Meeting with the mayor and handing out nonperishables to the homeless? It’s all in a day’s work for Cub Scouts. That’s because active youth citizenship is a priority of the Cub Scout program. Everyday, countrywide, the youngest of men are learning about civics. What’s more, they’re putting each lesson into practice with service projects and by meeting community leaders. Sound advanced for boys in elementary school? Think again as you check out these three stories of youth citizenship and duty to country. Then, consider using each story as a jumping off point to talk with your children about civics.
- “What’s it like to be mayor?” That’s the question Cub Scout Nick D. asked Mayor Kazmark of Woodland Park, NJ. As the Cub Scout pack welcomed the mayor to a recent meeting, they had the chance to ask this civic leader all about serving their town. Read more about the Scouts’ experience on TAPinto.
- “It means you’re doing your part to help your community, your pack and your church.” This is how Cubmaster Dan Boehning explained the significance of Cub Scouts earning a Messengers of Peace patch for a recent service project. His pack collected hundreds of brown bags they had asked friends and family to fill with food for those in need in Suffolk, VA. Read more about their good turn on Suffolk News Herald.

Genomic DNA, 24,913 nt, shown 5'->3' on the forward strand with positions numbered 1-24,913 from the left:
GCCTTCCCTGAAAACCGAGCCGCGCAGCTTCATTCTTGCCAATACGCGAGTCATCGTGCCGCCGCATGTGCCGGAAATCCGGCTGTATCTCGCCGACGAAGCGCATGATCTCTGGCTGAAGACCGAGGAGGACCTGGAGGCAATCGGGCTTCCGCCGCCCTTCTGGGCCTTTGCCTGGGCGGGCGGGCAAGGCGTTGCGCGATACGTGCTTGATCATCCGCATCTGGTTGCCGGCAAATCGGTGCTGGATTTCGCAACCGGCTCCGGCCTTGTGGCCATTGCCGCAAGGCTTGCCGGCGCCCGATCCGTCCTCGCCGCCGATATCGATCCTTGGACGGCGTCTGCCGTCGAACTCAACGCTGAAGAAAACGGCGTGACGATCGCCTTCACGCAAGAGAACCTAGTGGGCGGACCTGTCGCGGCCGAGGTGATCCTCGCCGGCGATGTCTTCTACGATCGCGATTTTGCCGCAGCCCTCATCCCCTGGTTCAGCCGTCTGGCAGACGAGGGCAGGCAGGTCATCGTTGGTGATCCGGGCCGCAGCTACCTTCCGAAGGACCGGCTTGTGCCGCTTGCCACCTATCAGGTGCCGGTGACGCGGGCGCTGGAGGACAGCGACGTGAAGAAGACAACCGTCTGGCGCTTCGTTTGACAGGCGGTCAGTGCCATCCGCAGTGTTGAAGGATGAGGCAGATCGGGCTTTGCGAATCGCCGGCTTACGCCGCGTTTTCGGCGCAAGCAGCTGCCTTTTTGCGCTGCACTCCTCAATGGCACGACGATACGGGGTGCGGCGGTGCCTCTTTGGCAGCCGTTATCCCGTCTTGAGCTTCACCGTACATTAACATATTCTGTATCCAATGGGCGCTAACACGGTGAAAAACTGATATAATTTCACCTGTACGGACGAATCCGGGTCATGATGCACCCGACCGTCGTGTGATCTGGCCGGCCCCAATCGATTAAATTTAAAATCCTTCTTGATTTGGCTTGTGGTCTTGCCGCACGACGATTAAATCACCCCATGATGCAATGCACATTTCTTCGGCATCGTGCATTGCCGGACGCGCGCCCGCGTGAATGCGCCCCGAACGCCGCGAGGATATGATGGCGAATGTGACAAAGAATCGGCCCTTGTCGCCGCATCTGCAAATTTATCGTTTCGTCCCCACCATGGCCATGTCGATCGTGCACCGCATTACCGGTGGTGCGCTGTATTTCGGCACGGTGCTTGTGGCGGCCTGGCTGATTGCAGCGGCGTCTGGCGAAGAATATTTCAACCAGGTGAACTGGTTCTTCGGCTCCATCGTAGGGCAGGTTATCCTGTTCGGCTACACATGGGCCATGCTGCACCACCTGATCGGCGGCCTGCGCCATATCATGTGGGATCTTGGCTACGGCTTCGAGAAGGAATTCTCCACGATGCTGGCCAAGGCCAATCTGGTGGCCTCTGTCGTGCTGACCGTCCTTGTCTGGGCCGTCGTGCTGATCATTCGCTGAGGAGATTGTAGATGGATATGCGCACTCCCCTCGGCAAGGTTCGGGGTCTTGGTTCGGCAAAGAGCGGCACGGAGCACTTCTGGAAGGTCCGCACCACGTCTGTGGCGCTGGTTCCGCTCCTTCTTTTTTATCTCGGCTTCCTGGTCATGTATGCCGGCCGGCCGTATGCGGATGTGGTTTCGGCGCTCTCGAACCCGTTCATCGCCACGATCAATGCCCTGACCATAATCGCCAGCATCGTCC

- “It’s an honor to be here with everyone else.” Webelos Francesco G. said this to Bryan on Scouting about his journey to Report to the Nation (a tradition that proves to be the ultimate civics lesson for Scouts selected to attend). The trip sent Francesco to Washington, D.C. with a small group of Scouts to present the Boy Scouts of America’s official report to government officials. Hear more from Francesco below in his interview with Bryan (skip to 03:12 to see his segment or watch the whole thing to hear what the older Scouts had to say).